By ANDREW FLYNN, Storyteller
The following is the first of three parts, continuing tomorrow and Sunday, right here and only on The Daily Damn.
Dale was smart to keep solid eye contact with Ted.
“Enough with the ambiguities, Mr. Macon. My part in this is done, and you know this.
“Your part is finished when I tell you it’s finished! Remember who I work for, motherfucker,” Ted stated coldly. “Now listen. An hour ago, I received a call from someone who I trust dearly in this matter of ours. Very, very dearly! And this contact of mine, of whom I have absolutely no reason to doubt whatsoever alluded to the fact that this matter of ours isn’t encased in the secrecy that we all planned it to have. And that’s where you come in. You fuckhead, you.”
Dale’s eyes rolled back in his head for just a short moment. “How could this guy know what I did?” he thought to himself.
Ted spoke fast, and with a frustrated inflection on what it seemed like every other word.
“I’ll say it. It was a monumental fuck-up, Dale. I can’t believe you would bring anyone else into the knowledge of what this matter of ours is. I just can’t believe it. After all the planning. The months, fuck it! The two damn fucking years of planning. You motherfucker!”
Dale figured Ted to have him cornered at this point. No other way out, than to be completely honest. “Who was this guy anyways?” he thought. “He couldn’t do shit to me.” These delusions of his were convincing enough to now combat the flagrance he was getting assailed with.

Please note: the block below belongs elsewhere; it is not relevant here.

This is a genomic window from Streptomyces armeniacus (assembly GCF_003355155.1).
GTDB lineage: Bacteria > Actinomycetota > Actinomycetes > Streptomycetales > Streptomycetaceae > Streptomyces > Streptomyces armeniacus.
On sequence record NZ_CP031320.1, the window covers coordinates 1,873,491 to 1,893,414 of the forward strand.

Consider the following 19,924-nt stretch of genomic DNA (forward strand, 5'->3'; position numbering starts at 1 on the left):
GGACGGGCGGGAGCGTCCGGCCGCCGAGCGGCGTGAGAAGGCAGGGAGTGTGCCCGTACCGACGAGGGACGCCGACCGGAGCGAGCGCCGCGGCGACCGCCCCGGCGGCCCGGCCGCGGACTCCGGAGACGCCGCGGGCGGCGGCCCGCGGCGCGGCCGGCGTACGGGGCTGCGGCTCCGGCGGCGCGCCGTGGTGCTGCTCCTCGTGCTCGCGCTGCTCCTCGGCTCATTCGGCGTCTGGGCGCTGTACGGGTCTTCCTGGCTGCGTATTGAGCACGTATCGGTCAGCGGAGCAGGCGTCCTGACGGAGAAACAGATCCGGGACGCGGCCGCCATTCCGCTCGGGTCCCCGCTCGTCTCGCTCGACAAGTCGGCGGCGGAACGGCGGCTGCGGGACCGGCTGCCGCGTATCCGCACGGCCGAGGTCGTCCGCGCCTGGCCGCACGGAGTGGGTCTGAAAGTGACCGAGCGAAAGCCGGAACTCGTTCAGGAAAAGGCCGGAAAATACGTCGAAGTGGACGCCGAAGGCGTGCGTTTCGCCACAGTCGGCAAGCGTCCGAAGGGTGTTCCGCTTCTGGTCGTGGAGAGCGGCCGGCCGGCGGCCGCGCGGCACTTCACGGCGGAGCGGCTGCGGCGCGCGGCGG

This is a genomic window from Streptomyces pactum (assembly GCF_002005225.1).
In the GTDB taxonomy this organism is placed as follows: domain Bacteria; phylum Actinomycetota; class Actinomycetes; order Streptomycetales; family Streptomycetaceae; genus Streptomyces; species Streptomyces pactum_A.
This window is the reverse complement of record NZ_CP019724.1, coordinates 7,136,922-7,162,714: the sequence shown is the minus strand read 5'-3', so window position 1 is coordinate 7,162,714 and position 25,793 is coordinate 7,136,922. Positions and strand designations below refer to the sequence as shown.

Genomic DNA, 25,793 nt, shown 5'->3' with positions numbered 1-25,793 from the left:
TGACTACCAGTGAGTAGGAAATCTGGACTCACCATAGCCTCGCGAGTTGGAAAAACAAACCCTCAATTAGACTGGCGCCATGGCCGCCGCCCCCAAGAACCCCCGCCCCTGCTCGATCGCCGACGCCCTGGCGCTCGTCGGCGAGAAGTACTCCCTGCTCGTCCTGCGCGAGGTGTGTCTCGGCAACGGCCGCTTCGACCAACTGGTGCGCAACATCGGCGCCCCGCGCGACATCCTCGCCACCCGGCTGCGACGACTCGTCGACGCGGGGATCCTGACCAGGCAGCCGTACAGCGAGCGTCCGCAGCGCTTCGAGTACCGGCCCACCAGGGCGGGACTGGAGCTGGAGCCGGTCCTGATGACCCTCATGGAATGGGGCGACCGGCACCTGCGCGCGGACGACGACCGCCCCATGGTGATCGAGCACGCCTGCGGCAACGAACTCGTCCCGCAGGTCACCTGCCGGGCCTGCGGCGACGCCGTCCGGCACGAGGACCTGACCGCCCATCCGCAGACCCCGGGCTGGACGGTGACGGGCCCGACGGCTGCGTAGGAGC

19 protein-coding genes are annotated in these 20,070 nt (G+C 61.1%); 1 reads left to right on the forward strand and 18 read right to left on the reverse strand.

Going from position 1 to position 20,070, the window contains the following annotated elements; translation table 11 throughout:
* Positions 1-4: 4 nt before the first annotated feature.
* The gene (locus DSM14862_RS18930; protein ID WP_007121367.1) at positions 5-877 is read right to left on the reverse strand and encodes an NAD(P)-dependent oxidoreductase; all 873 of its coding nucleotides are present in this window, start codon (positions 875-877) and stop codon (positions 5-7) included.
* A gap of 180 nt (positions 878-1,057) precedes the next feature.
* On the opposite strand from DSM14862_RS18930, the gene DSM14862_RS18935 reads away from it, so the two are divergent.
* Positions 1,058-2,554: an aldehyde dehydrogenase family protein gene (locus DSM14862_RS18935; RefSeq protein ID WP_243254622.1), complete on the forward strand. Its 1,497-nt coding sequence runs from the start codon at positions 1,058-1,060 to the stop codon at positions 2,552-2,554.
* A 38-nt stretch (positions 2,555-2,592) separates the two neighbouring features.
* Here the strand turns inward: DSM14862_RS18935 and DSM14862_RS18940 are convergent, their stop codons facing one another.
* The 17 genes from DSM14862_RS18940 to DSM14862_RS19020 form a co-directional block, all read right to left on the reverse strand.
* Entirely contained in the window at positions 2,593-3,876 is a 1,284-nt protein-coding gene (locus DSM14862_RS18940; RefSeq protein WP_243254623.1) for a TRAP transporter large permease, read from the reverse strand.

“Look…do your worst, asshole. I just hope my kids got my message.”
Even though he was cornered, Dale rode his wave of temporary confidence and sat back in his chair. He crossed his left leg over his right and exhaled the air in his middle-aged body with a sigh of relief.
Stunned at this, Ted rooted his arms on his desk to raise himself up. His open hands clenched into fists as he leaned over in an attempt to intimidate Dale. He then realized that he had no leverage over him at all.
Ted stood just thirty seconds while Dale glared back at him in silence. And then he collapsed back into his high-backed leather chair, causing it to roll to the wall. Both of the men just looked at each other for another moment.
Ted’s voice turned to a softer, resigned tone. “You do realize I’ve got to make a very difficult phone call right now, Dale.”
“Then make it. The sooner you do, the sooner I can get back to bed,” said Dale.
“I just can’t believe you’d do something so stupid, you son of a bitch.”
This angered Dale. He rose his voice and spoke freely from his diaphragm.
“What did you think I’d do? They’re my fucking kids! And I can’t lose them again!”
Ted was shaken, just as the walls of the corner office were. He grabbed the phone, and began to dial slowly and carefully. He held the corded receiver up to his ear waiting for a reply.
Dale folded his fingers and dumped them in his lap with his forearms out, still staring at Ted.
“Yes?” the voice on the other end of Ted’s phone said.
Ted winced and then proceeded to scrunch his entire face up in defeat, his bushy eyebrows covering what remained of his sight. “Mr. Vice President, you’re going to hate this.”